I first read To Kill a Mockingbird at fourteen, in school. It was one of those hardbacks made for classrooms, and I think it might have been orange. We would each read a few paragraphs aloud, and I would read on while waiting my turn. Whether my classmates loved Mockingbird as much as I did, I have no idea.
This was in 1986, and Mockingbird had been in print for twenty-five years. Set in the American South of the 1930s, it seemed even older – but some stories are universal. Our school was Catholic with a capital ‘C’, and yet Harper Lee‘s exploration of bigotry and misfit characters was, surprisingly, deemed acceptable.
After all, To Kill a Mockingbird had outsold the Bible. For a long time I knew little about its author, except that she was still alive, and had never published another book. Although its progressive themes may have resonated with the times, what I liked most about the novel were the lighter moments, and how it gave children a voice.
My favourite part is in Chapter 14, when Scout and Jem’s friend, the eccentric Dill, returns to them by stealth.
Jem made a tentative swipe under the bed. I looked over the foot to see if a snake would come out. None did. Jem made a deeper swipe.
‘Do snakes grunt?’
‘It ain’t a snake,’ Jem said. ‘It’s somebody.’
Suddenly a filthy brown package shot from under the bed. Jem raised the broom and missed Dill’s head by an inch when it appeared.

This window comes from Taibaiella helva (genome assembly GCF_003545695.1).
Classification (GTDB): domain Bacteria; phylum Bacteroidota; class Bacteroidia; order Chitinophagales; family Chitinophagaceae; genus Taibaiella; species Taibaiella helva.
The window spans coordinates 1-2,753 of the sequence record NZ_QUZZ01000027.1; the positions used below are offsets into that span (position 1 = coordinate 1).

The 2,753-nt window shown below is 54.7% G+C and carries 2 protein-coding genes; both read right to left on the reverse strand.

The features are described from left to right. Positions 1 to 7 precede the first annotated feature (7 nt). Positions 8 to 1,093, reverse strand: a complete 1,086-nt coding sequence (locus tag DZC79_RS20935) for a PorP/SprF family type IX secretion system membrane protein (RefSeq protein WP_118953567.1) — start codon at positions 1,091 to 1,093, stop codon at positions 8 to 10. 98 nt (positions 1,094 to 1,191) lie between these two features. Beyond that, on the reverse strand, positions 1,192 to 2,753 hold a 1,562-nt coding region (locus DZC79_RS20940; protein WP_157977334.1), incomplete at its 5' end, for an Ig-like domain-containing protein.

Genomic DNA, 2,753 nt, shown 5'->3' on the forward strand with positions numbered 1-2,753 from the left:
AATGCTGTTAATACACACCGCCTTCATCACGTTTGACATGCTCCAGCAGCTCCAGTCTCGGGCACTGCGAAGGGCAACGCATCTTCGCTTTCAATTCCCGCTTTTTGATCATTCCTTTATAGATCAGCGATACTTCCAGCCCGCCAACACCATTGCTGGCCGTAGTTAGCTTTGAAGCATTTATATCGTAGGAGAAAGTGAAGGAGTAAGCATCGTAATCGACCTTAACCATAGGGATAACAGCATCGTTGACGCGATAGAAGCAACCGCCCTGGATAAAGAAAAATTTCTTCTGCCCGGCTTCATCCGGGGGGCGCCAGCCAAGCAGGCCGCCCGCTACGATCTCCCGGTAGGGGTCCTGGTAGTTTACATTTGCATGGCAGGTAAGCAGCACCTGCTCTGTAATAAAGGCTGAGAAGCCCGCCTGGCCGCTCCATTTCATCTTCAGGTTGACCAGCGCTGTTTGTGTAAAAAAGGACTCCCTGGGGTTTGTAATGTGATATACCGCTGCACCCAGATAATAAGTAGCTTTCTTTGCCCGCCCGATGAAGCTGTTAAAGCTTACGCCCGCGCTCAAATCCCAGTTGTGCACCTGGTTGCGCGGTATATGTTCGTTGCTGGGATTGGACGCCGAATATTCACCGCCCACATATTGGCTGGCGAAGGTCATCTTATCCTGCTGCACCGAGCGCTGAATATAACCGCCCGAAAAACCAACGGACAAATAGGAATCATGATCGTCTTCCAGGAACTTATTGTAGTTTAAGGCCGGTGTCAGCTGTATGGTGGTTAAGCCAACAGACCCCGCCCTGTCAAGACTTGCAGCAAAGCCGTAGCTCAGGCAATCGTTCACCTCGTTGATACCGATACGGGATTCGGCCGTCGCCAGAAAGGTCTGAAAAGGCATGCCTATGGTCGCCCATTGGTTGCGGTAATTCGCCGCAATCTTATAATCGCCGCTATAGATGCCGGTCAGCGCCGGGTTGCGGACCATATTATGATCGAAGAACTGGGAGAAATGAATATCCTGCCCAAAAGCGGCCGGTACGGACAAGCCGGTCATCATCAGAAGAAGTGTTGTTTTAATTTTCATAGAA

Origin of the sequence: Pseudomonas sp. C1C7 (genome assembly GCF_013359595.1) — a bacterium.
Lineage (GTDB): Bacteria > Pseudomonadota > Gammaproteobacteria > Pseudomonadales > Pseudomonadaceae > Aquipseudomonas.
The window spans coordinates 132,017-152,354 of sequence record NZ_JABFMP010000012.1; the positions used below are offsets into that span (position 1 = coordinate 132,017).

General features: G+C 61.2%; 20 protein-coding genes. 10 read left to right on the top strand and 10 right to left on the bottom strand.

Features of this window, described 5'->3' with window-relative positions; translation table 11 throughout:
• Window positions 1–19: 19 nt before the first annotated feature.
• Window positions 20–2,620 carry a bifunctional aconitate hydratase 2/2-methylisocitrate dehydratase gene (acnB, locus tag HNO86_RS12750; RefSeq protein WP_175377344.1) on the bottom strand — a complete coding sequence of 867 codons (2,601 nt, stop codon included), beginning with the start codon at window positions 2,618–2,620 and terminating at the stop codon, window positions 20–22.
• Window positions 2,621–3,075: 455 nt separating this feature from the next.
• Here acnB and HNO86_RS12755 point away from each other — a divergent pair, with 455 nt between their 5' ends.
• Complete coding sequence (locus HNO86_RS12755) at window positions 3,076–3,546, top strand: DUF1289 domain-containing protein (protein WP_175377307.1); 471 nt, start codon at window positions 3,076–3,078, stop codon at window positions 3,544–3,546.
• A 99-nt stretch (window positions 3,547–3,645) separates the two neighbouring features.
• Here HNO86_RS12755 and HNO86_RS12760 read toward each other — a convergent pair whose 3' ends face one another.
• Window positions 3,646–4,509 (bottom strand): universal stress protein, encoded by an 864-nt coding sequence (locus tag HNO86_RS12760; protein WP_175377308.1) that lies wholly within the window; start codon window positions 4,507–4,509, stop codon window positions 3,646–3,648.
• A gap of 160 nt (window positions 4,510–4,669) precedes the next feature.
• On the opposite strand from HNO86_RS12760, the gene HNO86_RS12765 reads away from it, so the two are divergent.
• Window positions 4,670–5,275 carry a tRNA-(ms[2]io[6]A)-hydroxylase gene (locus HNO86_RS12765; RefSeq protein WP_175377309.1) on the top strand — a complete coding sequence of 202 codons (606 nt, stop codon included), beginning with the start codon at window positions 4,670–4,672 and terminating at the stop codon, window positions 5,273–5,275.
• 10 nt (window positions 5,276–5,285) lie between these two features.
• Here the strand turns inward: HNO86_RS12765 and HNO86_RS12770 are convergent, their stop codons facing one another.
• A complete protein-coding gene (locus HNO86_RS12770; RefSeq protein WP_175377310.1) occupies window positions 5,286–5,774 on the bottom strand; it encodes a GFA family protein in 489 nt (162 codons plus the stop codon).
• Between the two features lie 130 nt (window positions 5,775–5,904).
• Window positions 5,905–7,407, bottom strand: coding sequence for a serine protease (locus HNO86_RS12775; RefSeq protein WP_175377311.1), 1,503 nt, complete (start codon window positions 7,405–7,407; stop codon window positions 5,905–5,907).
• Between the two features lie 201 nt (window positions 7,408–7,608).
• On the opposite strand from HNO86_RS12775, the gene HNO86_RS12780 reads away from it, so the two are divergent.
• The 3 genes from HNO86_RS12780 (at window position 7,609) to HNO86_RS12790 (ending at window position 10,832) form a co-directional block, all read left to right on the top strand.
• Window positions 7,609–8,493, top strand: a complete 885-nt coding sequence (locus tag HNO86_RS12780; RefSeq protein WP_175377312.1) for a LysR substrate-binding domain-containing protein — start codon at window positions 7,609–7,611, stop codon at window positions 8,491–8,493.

‘God Almighty.’ Jem’s voice was reverent.
We watched Dill emerge by degrees. He was a tight fit. He stood up and eased his shoulders, turned his feet in their ankle sockets, rubbed the back of his neck. His circulation restored, he said, ‘Hey.’
Jem petitioned God again. I was speechless.
‘I’m ‘bout to perish,’ said Dill. ‘Got anything to eat?’
A few years later I bought my own copy, with a Depression-era cover photo of a young girl sitting on a porch, taken by Eudora Welty. I’ve seen the film, of course, but while the child actors were a delight, in general I found it too earnest.
I read Mockingbird again a few years ago, and it was as warm and witty as I remembered. Harper Lee’s rejection of the spotlight made her something of a real-life Boo Radley. Although unfairly branded a recluse, she lived out her days peaceably in the same town where she was born.
Go Set a Watchman, published last year, was really a first draft of Mockingbird, and perhaps one day the readers who cried out their disapproval will come to appreciate it as such. In a new century, wary of white saviours, the mockingbird still sings.